A while ago I wrote about our daily routine–sort of–and then we promptly got sick.
Fevers, chills, sore throats and coughs and all the snot in the world, and it just went on and on and on, keeping us from anything like regular sleep or work or play.
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When our normal gets interrupted, that is when the “shoulds” in my brain start whispering and will not stop.
You should be answering those questions, checking that email, writing that thing or that other thing. You should be making a real dinner. You should be reading that book. You should rest, sure, but you should find something more creative for the two-year-old to do than watch Mister Rogers’ Neighborhood.
I could hear the list, and I knew what it really meant.
You’re not doing enough, not hitting the important notes, not managing this very well at all.
Meanwhile a sick day turned into sick weeks and while the list of shoulds kept growing, all I could actually do was drink hot tea and cry about the pressure in my sinuses.
(And Evelyn did do things other than watch Mister Rogers. At one point she sat up in her fervered sleep and cried out: “We could get a fish! IN A BALLOON!” We all just nodded, yes, yes we could, anything is possible. Now go back to sleep.)
But you see how this works.
My brain tells me I should be doing creative things—no, mothering—no, self-care—until I literally cannot do all the things I think I “should” be doing, because they cancel each other out. There is no winning that argument. No matter how I slice it, I come up not enough. And still coughing.
And then another part of my brain starts asking, Shouldn’t you know better than to listen to all that? Haven’t we been over this before? (It… does get noisy in here.)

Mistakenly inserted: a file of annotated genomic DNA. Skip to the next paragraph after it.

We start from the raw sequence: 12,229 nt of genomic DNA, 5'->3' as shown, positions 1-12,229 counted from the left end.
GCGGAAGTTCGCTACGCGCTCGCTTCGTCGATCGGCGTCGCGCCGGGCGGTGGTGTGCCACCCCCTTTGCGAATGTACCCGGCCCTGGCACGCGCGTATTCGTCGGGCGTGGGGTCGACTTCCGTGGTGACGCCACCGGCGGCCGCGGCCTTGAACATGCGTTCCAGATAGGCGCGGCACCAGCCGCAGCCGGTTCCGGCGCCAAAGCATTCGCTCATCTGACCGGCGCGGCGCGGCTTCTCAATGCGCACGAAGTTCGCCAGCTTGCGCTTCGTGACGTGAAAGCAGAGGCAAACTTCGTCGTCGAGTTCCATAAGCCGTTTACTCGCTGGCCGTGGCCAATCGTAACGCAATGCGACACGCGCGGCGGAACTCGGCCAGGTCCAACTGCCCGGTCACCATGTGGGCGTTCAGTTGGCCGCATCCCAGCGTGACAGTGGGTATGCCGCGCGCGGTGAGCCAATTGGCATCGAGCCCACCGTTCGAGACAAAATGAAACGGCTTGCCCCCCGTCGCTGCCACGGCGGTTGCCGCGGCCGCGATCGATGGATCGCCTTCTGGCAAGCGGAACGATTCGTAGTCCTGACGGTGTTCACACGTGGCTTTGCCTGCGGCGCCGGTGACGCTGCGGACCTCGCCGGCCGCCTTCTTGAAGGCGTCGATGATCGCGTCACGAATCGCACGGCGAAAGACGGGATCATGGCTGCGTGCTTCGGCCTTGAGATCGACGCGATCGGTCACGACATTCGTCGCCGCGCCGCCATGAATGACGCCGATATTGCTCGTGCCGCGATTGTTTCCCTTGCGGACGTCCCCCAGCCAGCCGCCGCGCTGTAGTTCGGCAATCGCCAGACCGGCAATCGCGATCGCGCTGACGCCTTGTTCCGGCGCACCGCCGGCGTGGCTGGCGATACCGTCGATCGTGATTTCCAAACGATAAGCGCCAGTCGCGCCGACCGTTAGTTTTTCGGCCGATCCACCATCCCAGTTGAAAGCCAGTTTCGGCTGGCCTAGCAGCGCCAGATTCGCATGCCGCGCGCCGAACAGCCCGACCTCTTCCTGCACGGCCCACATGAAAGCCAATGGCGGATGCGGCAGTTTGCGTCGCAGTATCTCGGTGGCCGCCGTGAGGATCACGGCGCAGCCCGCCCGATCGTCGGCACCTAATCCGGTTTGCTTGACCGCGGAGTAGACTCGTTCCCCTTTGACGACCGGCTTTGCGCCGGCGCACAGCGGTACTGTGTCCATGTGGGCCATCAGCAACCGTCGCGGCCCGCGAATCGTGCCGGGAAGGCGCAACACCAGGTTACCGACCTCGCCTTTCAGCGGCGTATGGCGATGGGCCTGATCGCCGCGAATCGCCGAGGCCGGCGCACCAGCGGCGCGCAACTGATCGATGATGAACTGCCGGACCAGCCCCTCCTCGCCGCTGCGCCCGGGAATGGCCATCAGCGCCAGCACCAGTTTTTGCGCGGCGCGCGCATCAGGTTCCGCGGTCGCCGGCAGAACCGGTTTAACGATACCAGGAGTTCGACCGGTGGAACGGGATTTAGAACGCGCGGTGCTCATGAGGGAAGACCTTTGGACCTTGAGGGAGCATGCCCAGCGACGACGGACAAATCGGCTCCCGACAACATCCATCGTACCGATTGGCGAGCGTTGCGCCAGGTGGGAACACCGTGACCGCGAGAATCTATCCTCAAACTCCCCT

Brene Brown* writes that shame hangs out outside the arena, away from where the real work is happening. Shame does not help, it just waits for you to come out, knocked down and out of breath, and then, “Shame laughs and says, ‘I told you this was a mistake. I knew you weren’t _______ enough.’”
And oh, that sounds familiar. Shame says: not enough.
Shame says, shouldn’t you be better at this by now, this being a human and a parent and a creative person? Shouldn’t you have a plan, a system, a secret weapon? You really should.
But what does love say?
Love is patient, right? Love is kind. Love doesn’t stand around with a big old list of your mistakes, waiting to read them off like proof of your unworthiness.
Love says, “Oh, honey.”
Love says, “Can I help you? Here, let me hold that for you. I see you’re hurting. Sit down, I’ll get you a cup of tea.”
Love says, “You’ve got this. Take a minute, take a breath, and then you can get back out there. I know you can do this.”
Love says, “It’s hard out there, but you are enough, just as you are. And even now, you’re becoming who you’re meant to be.”
That’s how you can tell the difference.
Shame says: Not good enough.
Love says: It’s all good. It may not be safe, it may not be easy, but it is good.
Shame, love: only one leads you toward health and wholeness, and not just when you’re fevered and germy.
The good news is, you get to choose which voice you’re going to listen to.
The bad news is, you have to keep choosing. You have to keep practicing. You have to choose over and over again, every time things don’t go how you planned, every time you open the door to go out into the world, every time you get down on your knees to talk to your kids, every time you have a hard conversation, every time you try something new, every time you make something that wasn’t there before. Every time.
Shame or love?
They’re both talking. But who you listen to, that is your call. And, I suppose, it’s mine.
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